This trip provides one of our least physically challenging work opportunities, so challenges are minimal. However, volunteers will still need to be able to get up and down from the ground often, and navigate stumbling hazards along the creek. Highlights include getting to contribute to a significant, positive change that will be visible at the end of the day, and as the plants mature, even visible via Google Earth.

Trip timeline

This is a day trip with no camping involved.

  • Tuesday, April 23, 8 a.m..: Meet at Scabby Hollow Ranch. Orientation and training in planting techniques and ecological impact of the work. Planting work until 4 p.m.

Camp

This is a day trip with no camping involved.

Difficulty

This trip has the lowest physical challenge rating of any of our trips. The entire work site is within a few minutes walk from the parking area, and the ground that we are working in should be essentially free of cobble or other obstacles. However, volunteers will still need to be able to get up and down from the ground often, and navigate stumbling hazards along the creek. As always, there will be the opportunity for folks to work at their own pace, take breaks and find ways to contribute which match their capabilities.

Participant responsibilities

Participants are responsible for their own transportation to and from the trip (car-pooling as always will be an option). Sturdy, off-trail, waterproof, ankle-high hiking boots would be OK for this trip, but a pair of rubber boots might be better as the ground will likely be soft or wet, and the best planting may be where there is a bit of water covering the bank.  Participants should be prepared for inclement weather with various clothing layers, food and water to spend the day away from camp to conduct the work. We recommend bringing your own work gloves to provide a comfortable fit: but it is not required.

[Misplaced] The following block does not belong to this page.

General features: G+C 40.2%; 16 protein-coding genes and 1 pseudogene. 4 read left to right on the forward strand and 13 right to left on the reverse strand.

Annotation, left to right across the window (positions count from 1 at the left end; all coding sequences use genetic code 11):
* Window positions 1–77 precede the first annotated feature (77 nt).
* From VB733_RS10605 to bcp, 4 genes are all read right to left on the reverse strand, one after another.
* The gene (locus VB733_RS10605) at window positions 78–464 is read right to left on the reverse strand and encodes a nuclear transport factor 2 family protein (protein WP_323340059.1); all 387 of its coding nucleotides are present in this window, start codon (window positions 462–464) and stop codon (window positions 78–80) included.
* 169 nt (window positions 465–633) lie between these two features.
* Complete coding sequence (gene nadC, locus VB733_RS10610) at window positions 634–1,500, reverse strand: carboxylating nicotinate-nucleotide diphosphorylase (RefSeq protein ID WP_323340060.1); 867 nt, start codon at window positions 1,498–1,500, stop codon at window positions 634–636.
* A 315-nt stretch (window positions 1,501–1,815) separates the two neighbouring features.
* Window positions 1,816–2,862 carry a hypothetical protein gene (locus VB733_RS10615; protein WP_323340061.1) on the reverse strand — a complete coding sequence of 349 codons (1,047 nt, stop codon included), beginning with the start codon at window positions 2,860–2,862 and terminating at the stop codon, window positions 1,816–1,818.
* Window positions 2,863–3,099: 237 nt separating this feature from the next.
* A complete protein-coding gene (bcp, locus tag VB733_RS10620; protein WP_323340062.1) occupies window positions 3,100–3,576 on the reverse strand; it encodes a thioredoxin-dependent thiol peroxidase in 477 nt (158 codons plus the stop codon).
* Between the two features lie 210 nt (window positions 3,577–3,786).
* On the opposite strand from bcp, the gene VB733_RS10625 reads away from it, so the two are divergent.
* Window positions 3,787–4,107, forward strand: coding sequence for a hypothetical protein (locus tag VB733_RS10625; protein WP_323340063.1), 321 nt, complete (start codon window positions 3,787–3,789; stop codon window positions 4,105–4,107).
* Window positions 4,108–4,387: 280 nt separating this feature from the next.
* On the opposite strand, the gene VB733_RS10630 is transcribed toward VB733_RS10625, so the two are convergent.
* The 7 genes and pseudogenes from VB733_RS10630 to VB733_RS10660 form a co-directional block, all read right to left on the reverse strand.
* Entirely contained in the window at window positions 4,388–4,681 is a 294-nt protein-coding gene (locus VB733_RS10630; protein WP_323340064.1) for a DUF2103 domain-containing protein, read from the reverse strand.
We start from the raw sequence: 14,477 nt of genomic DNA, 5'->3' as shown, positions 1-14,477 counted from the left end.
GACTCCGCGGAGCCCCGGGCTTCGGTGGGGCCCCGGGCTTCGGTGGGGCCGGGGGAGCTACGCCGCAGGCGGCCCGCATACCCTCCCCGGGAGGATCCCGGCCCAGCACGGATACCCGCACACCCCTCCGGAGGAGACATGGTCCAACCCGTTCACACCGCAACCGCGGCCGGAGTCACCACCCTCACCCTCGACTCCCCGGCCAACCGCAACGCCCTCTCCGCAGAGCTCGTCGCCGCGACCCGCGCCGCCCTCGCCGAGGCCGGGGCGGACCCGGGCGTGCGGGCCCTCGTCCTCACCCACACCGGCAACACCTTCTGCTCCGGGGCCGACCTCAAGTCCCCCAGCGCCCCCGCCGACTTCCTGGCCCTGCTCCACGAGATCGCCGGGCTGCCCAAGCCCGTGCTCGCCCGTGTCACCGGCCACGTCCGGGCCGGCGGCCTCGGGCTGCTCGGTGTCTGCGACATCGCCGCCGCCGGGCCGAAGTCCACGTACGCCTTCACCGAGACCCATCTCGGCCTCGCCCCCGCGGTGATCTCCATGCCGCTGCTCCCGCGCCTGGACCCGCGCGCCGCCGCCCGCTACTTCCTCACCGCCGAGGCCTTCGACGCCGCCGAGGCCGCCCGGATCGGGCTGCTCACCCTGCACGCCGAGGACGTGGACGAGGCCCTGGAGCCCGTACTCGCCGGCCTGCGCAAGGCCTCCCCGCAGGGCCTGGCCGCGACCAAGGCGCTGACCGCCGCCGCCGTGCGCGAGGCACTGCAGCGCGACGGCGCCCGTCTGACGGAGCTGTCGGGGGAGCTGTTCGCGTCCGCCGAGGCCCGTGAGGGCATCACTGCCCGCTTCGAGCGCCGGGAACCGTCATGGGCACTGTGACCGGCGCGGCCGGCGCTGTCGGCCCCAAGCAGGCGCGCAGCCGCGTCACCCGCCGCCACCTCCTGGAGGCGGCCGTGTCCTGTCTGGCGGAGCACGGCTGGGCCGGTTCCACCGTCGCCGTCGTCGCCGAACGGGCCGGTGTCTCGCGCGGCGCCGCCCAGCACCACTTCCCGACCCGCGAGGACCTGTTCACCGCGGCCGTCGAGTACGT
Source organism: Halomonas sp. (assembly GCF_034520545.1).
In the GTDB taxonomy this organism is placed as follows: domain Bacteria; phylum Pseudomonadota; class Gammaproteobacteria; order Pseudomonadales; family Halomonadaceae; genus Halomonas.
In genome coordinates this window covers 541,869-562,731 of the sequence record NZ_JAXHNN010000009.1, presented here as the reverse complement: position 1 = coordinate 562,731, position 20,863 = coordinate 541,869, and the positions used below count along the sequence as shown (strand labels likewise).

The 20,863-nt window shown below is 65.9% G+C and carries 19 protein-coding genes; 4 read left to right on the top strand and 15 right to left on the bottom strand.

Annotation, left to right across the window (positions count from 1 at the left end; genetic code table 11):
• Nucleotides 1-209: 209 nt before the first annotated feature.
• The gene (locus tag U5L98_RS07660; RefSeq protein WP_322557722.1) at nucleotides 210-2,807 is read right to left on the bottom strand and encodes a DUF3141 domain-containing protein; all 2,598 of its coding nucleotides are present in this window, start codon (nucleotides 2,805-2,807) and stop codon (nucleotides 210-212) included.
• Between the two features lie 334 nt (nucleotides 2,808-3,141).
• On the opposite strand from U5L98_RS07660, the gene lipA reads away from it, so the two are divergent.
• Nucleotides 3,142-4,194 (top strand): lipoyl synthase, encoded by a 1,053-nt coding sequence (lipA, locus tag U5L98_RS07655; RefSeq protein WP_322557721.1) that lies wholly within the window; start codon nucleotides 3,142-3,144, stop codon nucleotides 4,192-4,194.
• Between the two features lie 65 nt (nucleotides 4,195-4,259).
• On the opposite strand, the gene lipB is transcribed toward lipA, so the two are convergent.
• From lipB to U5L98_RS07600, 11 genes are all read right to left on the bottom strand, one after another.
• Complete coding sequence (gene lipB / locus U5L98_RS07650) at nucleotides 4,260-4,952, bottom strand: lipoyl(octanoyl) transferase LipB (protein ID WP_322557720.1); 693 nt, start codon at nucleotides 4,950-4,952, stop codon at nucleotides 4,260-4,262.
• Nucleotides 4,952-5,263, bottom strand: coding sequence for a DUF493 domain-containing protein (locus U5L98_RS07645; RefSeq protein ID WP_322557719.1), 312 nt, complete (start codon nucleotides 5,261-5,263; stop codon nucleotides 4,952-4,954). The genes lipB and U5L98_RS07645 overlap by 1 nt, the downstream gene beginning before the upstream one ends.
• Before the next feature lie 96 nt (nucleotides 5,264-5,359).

Gear provided

ONDA will provide work gloves if you don’t have a pair, all the tools needed for planting, excellent guidance in the field, and a few nice treats to eat during breaks.

Registration

An ONDA registration application and medical form are required for this trip. Check the box next to each trip you would like to attend. You only need to fill this form out once per year.

 Apply Now

What happens next?

You will receive a confirmation email within 10 working days of submitting your form. The confirmation email will provide information regarding which trips you are on the “participant list” for, and which trips are full, and therefore you have been placed on the “waitlist.”

Six weeks before the start of the trip, the trip leader will send out an RSVP to make sure everyone is still able to participate. Based on RSVPs, open spaces will be backfilled with people from the waitlist.

Three weeks before the trip start date, registered and confirmed participants will receive driving instructions, maps, car-pooling options, and additional information in an email sent by the trip leader

If you have any questions in the meantime, please don’t hesitate to contact the trip leader.